This guide aims to be an "ideas book" of shared experiences to help facilitators prepare for participatory workshops. It may also be useful for people who facilitate meetings and planning activities using participatory techniques
Part of the UNAIDS best practice collection, this publication outlines an inexpensive communications methodology for media and HIV/AIDS workers. It is illustrated with examples of successful HIV/AIDS radio programming from all over the world. Includes sections on planning, researching, designing and producing radio programming, with a participatory emphasis
Supported by some of the UK's leading skin specialists, Community Dermatology seeks to provide health workers with up-to-date and relevant information on the diagnosis and treatment of skin disease, and the general promotion of skin health within their communities. This publication has many photographs and other illustrations to aid health workers in diagnosis and treatment.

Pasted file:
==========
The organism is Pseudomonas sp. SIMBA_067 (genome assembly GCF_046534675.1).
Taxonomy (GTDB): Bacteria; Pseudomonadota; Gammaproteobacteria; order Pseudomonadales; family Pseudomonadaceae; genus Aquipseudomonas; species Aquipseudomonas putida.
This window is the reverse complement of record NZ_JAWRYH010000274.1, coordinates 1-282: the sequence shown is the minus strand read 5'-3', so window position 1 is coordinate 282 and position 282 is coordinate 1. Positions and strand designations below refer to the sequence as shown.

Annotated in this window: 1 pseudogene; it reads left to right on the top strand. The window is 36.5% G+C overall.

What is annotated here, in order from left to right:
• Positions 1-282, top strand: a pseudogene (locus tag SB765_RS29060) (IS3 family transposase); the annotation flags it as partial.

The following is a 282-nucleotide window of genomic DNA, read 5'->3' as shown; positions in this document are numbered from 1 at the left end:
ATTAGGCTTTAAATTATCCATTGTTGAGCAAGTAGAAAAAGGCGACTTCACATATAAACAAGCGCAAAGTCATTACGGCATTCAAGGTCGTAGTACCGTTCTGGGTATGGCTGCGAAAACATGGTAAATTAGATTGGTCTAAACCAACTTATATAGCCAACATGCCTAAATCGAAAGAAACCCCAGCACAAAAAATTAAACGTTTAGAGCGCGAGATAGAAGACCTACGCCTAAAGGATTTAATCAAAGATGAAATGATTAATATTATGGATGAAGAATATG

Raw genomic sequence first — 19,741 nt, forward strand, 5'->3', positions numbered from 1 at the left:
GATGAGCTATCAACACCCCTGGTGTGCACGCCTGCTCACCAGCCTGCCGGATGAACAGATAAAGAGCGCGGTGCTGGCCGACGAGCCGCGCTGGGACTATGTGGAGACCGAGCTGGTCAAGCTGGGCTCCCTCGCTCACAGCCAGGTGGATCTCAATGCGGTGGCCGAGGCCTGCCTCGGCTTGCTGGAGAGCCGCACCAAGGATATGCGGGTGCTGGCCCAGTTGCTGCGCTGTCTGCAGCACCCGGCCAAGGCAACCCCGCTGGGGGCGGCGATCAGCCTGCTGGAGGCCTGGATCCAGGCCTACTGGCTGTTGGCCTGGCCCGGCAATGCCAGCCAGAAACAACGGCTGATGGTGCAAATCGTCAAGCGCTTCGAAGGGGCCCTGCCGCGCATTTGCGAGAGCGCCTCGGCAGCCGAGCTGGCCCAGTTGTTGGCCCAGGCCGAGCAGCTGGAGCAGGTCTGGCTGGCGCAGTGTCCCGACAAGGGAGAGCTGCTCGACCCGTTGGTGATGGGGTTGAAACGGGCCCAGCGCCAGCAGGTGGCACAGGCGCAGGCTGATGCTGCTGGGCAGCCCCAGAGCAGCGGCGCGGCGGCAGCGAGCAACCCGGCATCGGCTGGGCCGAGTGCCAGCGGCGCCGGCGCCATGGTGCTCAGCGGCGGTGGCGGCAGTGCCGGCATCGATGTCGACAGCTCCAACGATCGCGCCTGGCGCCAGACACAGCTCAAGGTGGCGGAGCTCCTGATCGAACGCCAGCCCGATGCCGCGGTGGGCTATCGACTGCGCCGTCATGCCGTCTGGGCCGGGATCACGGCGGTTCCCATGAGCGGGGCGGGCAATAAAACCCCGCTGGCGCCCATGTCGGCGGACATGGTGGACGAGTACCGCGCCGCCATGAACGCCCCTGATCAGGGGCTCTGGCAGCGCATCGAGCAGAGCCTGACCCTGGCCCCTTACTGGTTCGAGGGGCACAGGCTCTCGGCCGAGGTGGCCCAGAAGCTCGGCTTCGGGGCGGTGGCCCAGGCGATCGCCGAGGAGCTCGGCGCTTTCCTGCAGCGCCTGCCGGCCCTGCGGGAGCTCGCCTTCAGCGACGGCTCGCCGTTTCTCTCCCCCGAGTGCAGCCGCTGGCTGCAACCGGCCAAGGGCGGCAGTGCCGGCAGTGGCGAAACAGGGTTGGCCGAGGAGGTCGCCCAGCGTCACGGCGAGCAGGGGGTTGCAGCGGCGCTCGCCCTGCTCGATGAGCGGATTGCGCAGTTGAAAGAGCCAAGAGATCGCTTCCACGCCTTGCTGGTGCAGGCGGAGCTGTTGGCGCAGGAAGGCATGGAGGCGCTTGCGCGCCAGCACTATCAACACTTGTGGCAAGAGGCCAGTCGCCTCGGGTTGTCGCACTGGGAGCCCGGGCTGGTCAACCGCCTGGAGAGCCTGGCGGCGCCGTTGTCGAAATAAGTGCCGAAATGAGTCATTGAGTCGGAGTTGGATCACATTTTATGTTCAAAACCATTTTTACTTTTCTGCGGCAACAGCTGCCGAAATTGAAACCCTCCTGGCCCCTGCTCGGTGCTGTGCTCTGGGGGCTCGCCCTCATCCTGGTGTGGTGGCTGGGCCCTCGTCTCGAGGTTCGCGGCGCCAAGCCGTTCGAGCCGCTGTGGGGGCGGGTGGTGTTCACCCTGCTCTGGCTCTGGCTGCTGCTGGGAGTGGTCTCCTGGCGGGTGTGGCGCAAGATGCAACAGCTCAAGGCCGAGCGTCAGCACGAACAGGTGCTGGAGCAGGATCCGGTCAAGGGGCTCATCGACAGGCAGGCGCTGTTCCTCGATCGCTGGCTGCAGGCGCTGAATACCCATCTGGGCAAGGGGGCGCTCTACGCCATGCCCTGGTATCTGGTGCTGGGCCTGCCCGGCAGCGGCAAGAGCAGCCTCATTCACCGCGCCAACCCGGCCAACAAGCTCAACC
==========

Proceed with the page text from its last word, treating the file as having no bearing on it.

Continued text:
Publication has ceased but a partial archive is available online
Aimed at all health workers, AIDS Action provides practical information on a wide range of international HIV and sexually transmitted infections (STIs) care and prevention issues. Including case studies and resource lists, and covering a particular theme with each issue.
This newsletter was produced by Healthlink Worldwide between 1987 and 2001. Regional editions of AIDS action are still produced by Healthlink Worldwide's partner organisations:
HAIN (English for Asia-Pacific), Website: http://www.hain.org
SAFAIDS, Southern Africa Aids Action. http://www.safaids.org.zw/viewpublications.cfm?linkid=12
Calandria, Accion en Sida. http://www.accionensida.org.pe/
ABIA, Brazil. http://www.abiaids.org.br/cgi/public/cgilua.exe/web/templates/htm/_abia/home.htm?user=reader
Quarterly. Note: ceased publication in 2001
Source e-bulletin on Disability and Inclusion